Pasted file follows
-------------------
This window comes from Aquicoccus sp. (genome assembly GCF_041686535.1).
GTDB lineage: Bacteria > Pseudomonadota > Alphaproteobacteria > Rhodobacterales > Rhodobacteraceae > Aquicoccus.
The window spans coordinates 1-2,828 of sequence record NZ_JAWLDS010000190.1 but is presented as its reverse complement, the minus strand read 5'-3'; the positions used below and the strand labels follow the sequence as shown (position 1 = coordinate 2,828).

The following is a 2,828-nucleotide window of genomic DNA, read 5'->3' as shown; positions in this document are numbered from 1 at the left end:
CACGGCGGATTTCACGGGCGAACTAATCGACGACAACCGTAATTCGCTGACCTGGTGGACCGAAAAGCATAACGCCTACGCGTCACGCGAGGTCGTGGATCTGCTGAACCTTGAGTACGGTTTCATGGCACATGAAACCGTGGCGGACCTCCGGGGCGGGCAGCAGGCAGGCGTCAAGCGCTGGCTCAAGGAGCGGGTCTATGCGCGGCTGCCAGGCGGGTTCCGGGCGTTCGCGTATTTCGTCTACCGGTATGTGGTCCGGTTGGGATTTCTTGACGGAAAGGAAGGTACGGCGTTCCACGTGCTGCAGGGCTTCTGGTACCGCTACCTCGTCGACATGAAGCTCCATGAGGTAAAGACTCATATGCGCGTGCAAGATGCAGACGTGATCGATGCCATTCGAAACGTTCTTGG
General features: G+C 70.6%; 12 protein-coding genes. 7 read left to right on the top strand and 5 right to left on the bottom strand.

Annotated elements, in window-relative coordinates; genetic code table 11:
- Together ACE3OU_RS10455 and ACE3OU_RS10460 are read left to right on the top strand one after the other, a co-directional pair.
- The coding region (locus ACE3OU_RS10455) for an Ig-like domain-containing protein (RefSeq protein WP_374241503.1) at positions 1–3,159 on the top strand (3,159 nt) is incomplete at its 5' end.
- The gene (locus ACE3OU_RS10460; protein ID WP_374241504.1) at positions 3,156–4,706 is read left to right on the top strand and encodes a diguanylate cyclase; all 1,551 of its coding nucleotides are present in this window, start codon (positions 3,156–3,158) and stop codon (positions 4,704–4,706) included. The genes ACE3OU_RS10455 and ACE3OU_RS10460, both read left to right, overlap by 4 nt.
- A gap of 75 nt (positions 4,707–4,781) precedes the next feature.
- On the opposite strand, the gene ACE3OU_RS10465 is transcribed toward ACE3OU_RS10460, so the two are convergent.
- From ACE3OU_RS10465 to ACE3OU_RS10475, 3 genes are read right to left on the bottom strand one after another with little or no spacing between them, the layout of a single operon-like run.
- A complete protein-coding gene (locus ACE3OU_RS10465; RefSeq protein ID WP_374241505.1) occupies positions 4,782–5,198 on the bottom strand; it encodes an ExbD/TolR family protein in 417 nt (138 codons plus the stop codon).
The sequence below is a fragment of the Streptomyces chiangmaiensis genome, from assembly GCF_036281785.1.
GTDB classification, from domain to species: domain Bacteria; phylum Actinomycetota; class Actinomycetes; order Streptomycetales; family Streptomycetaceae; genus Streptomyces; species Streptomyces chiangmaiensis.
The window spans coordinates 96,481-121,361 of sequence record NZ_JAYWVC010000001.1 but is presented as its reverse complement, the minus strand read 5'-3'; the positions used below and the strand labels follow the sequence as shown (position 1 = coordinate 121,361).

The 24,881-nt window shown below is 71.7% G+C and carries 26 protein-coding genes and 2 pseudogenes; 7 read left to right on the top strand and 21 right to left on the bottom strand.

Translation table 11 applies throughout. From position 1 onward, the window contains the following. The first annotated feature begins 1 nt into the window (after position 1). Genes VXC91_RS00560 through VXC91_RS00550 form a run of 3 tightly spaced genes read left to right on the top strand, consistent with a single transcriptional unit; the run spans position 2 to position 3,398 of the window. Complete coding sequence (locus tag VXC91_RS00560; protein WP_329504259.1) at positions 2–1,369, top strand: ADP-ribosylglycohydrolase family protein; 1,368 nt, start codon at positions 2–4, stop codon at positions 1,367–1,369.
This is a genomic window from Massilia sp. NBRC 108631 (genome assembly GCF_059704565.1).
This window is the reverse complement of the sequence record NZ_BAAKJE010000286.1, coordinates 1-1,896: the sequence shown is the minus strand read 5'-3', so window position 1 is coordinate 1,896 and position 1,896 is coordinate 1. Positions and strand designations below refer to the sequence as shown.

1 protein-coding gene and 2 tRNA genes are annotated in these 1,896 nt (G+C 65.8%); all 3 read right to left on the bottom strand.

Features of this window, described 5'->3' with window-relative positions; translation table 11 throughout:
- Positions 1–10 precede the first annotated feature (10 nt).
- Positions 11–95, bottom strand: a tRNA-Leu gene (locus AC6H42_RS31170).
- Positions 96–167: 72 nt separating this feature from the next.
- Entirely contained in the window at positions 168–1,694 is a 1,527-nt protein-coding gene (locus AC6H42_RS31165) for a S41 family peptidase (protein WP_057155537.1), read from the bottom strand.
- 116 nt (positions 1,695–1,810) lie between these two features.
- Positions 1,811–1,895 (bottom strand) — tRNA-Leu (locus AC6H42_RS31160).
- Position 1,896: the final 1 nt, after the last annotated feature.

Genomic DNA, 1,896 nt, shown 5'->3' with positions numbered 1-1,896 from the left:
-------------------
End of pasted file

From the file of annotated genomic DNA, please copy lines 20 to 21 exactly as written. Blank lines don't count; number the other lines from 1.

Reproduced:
This is a genomic window from Massilia sp. NBRC 108631 (genome assembly GCF_059704565.1).
This window is the reverse complement of the sequence record NZ_BAAKJE010000286.1, coordinates 1-1,896: the sequence shown is the minus strand read 5'-3', so window position 1 is coordinate 1,896 and position 1,896 is coordinate 1. Positions and strand designations below refer to the sequence as shown.